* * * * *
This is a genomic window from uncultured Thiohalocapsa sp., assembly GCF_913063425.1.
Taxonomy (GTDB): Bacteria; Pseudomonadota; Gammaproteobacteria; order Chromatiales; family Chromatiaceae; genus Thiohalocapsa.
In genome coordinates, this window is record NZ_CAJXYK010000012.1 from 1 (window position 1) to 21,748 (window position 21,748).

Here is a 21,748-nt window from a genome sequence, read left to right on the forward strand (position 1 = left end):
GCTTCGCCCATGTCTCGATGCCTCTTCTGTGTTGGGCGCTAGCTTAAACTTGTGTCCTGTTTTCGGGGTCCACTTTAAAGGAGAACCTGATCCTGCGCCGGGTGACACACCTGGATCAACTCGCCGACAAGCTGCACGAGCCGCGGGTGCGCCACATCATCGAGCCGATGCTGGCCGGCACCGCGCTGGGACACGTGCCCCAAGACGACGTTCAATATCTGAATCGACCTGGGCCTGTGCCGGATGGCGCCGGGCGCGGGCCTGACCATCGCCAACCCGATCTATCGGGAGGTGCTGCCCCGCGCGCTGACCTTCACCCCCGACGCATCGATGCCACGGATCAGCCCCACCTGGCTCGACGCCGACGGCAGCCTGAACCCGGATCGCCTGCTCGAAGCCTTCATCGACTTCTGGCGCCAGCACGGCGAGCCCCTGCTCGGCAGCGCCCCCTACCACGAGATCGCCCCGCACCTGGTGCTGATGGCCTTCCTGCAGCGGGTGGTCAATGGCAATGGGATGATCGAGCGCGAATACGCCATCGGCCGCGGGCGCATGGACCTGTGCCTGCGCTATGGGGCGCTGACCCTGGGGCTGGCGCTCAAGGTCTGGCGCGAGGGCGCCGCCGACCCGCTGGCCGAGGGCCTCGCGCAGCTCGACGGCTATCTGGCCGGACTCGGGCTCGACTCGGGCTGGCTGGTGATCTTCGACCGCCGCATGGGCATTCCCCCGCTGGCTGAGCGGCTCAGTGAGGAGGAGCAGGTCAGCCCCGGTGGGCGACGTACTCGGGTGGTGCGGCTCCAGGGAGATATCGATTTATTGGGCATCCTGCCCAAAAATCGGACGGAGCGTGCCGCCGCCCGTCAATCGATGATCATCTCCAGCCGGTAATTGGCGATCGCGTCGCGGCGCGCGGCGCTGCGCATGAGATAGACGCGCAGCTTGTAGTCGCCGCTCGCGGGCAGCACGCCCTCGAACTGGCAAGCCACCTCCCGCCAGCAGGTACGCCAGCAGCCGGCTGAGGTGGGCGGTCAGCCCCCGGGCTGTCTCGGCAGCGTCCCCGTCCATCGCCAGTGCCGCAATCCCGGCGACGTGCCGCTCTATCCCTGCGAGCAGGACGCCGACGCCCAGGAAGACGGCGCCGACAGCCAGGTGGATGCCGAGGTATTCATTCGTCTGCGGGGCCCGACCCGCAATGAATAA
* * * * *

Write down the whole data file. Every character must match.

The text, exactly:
This is a genomic window from uncultured Thiohalocapsa sp., assembly GCF_913063425.1.
Taxonomy (GTDB): Bacteria; Pseudomonadota; Gammaproteobacteria; order Chromatiales; family Chromatiaceae; genus Thiohalocapsa.
In genome coordinates, this window is record NZ_CAJXYK010000012.1 from 1 (window position 1) to 21,748 (window position 21,748).

Here is a 21,748-nt window from a genome sequence, read left to right on the forward strand (position 1 = left end):
GCTTCGCCCATGTCTCGATGCCTCTTCTGTGTTGGGCGCTAGCTTAAACTTGTGTCCTGTTTTCGGGGTCCACTTTAAAGGAGAACCTGATCCTGCGCCGGGTGACACACCTGGATCAACTCGCCGACAAGCTGCACGAGCCGCGGGTGCGCCACATCATCGAGCCGATGCTGGCCGGCACCGCGCTGGGACACGTGCCCCAAGACGACGTTCAATATCTGAATCGACCTGGGCCTGTGCCGGATGGCGCCGGGCGCGGGCCTGACCATCGCCAACCCGATCTATCGGGAGGTGCTGCCCCGCGCGCTGACCTTCACCCCCGACGCATCGATGCCACGGATCAGCCCCACCTGGCTCGACGCCGACGGCAGCCTGAACCCGGATCGCCTGCTCGAAGCCTTCATCGACTTCTGGCGCCAGCACGGCGAGCCCCTGCTCGGCAGCGCCCCCTACCACGAGATCGCCCCGCACCTGGTGCTGATGGCCTTCCTGCAGCGGGTGGTCAATGGCAATGGGATGATCGAGCGCGAATACGCCATCGGCCGCGGGCGCATGGACCTGTGCCTGCGCTATGGGGCGCTGACCCTGGGGCTGGCGCTCAAGGTCTGGCGCGAGGGCGCCGCCGACCCGCTGGCCGAGGGCCTCGCGCAGCTCGACGGCTATCTGGCCGGACTCGGGCTCGACTCGGGCTGGCTGGTGATCTTCGACCGCCGCATGGGCATTCCCCCGCTGGCTGAGCGGCTCAGTGAGGAGGAGCAGGTCAGCCCCGGTGGGCGACGTACTCGGGTGGTGCGGCTCCAGGGAGATATCGATTTATTGGGCATCCTGCCCAAAAATCGGACGGAGCGTGCCGCCGCCCGTCAATCGATGATCATCTCCAGCCGGTAATTGGCGATCGCGTCGCGGCGCGCGGCGCTGCGCATGAGATAGACGCGCAGCTTGTAGTCGCCGCTCGCGGGCAGCACGCCCTCGAACTGGCAAGCCACCTCCCGCCAGCAGGTACGCCAGCAGCCGGCTGAGGTGGGCGGTCAGCCCCCGGGCTGTCTCGGCAGCGTCCCCGTCCATCGCCAGTGCCGCAATCCCGGCGACGTGCCGCTCTATCCCTGCGAGCAGGACGCCGACGCCCAGGAAGACGGCGCCGACAGCCAGGTGGATGCCGAGGTATTCATTCGTCTGCGGGGCCCGACCCGCAATGAATAA